14 September 2020
A new book ‘Communicating Science. A global perspective’ will be released on Monday 14 September 2020, and is available for free in PDF format.
The book encapsulates the first study describing how public science communication has developed around the world. It covers several diverse regions and cultures: advanced nations of Europe, Asia and the Americas, as well as emerging economies like Russia, Jamaica, Estonia, Iran and Pakistan. The book has 40 chapters, 108 authors, and covers 39 countries – adding up to 996 pages. (The book will be free in PDF format – see below.)
Two Stellenbosch academics at CREST are co-authors on two chapters. The Nigerian chapter was written by Dr Bankole Falade (Stellenbosch University), Herbert Batta (University of Uyo) and Diran Onifade, well known for his work in television. The chapter on South Africa was co-authored by Dr Marina Joubert (Stellenbosch University) and Shadrack Mkansi (South African Agency for Science and Technology Advancement). Both Falade and Joubert are part of the SA Research Chair in Science Communication, hosted at Stellenbosch University.
The Nigerian chapter highlights the role of science communication in overcoming the many developmental challenges facing Nigeria in agriculture, health, industry and environment. “Nigeria is a developing economy faced with high levels of religious beliefs that may be antithetical to the spread of scientific ideas,” Dr Falade says. “We need the support of governments, religious leaders, science associations and academics, institutes and civil society groups if science is to be a critical force for good.” The authors called for debates on reducing the cost of treatment for malaria, HIV/AIDs and other diseases. This means facing up to established practices in the pharmaceutical industry and laws that protect them.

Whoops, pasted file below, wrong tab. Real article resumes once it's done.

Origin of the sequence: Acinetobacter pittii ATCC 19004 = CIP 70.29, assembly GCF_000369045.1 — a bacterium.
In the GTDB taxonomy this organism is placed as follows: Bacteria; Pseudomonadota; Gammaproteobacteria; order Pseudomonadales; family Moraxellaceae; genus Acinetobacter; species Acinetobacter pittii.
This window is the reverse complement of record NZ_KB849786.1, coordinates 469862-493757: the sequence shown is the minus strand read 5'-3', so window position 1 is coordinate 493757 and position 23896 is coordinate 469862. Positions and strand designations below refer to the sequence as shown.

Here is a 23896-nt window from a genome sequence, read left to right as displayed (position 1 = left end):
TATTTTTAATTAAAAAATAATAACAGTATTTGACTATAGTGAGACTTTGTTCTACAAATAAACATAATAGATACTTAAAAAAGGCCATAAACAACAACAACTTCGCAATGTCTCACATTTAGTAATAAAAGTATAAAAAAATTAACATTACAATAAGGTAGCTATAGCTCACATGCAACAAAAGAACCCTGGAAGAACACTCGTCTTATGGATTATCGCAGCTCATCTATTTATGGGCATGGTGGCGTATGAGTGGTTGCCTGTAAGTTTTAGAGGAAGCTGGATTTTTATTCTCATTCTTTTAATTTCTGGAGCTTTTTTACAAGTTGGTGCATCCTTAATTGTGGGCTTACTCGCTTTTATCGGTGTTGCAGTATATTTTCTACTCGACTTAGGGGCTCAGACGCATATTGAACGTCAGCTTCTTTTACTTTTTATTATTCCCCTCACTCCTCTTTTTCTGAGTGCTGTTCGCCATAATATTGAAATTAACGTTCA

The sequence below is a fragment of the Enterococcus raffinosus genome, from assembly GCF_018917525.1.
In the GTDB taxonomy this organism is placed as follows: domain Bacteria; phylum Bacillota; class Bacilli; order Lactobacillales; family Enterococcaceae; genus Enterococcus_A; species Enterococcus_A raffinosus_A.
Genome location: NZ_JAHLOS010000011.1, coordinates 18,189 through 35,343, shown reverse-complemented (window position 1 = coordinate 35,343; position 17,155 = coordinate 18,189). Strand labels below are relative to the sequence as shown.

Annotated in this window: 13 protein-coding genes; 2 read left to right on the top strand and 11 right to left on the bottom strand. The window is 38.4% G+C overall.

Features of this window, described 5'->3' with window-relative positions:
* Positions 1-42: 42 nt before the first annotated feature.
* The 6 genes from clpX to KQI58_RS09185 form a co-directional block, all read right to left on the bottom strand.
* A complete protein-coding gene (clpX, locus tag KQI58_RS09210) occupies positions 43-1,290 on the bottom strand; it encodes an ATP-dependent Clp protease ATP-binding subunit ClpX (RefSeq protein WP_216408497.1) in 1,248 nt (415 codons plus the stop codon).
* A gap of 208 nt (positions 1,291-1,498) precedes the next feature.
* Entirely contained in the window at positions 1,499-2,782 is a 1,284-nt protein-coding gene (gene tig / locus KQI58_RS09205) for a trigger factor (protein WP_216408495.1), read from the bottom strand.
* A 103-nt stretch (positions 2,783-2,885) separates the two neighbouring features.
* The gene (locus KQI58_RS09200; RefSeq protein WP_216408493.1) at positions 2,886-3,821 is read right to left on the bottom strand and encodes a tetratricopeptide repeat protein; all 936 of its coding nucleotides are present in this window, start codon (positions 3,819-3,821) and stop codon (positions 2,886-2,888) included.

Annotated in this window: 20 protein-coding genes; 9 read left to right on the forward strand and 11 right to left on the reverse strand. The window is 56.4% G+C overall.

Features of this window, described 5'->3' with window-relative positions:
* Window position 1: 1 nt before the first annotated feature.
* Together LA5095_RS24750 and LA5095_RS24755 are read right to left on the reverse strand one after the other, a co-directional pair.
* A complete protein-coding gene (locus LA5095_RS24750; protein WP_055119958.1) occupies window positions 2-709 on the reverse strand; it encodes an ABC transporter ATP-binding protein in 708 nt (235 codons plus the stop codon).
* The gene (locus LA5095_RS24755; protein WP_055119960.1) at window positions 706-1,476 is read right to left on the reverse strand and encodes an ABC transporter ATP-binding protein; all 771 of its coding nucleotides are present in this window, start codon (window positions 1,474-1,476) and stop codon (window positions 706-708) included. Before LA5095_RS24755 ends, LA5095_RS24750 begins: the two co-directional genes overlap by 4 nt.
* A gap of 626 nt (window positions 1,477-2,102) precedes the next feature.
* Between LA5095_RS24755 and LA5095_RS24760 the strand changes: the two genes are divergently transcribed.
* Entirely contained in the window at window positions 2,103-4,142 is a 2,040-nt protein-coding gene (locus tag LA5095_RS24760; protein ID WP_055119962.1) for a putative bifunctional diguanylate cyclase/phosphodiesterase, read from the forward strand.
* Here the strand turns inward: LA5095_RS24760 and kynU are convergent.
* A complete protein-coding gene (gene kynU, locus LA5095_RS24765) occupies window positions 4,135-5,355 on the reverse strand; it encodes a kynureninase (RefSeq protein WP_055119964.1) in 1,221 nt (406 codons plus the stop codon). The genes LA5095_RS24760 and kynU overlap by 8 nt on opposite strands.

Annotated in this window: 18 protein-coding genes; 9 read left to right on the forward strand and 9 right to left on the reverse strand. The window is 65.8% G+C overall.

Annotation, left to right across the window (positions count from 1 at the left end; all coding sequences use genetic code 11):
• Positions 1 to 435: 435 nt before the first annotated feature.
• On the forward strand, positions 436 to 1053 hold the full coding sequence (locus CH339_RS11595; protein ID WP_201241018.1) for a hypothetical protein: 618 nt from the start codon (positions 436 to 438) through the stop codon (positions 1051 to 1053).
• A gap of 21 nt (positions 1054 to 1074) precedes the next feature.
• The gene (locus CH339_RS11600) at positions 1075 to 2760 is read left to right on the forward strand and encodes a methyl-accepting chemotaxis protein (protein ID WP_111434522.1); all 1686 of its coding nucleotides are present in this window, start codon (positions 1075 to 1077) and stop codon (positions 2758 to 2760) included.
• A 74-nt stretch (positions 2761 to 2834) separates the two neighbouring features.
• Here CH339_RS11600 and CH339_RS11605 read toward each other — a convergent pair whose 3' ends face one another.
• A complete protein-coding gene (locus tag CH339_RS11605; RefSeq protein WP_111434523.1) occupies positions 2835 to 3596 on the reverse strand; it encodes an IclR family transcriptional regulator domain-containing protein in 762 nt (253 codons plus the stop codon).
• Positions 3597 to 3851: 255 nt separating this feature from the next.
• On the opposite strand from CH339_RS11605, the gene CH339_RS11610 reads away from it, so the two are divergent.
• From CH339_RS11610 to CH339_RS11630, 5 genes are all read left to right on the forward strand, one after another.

The chapter on South Africa outlines not only how science communication has been shaped by the country’s turbulent past, but also how the science communication landscape has transformed since democracy. It recognises some pioneers of science communication in South Africa and reflects on how research institutions make science more accessible to society. In the current context, the importance of indigenous knowledge systems is recognised, alongside the need to combat pseudoscience. “Science communication in South Africa has come a long way and is increasingly recognised as a core part of the responsibility of scientists and research organisations, as well as an important research field”, Dr Joubert says. “However, we have to face and overcome many more challenges in nurturing a culture of science and scientific dialogue amongst South Africans, with many of these challenges related to making science communication more inclusive and diverse.”
“Communicating Science. A Global Perspective” is available for free download at ANU Press from 14 September 2020: https://press.anu.edu.au/publications/communicating-science (hard copies will be printed on demand).
Enquiries: Dr Bankole Falade (email@example.com); Dr Marina Joubert (firstname.lastname@example.org)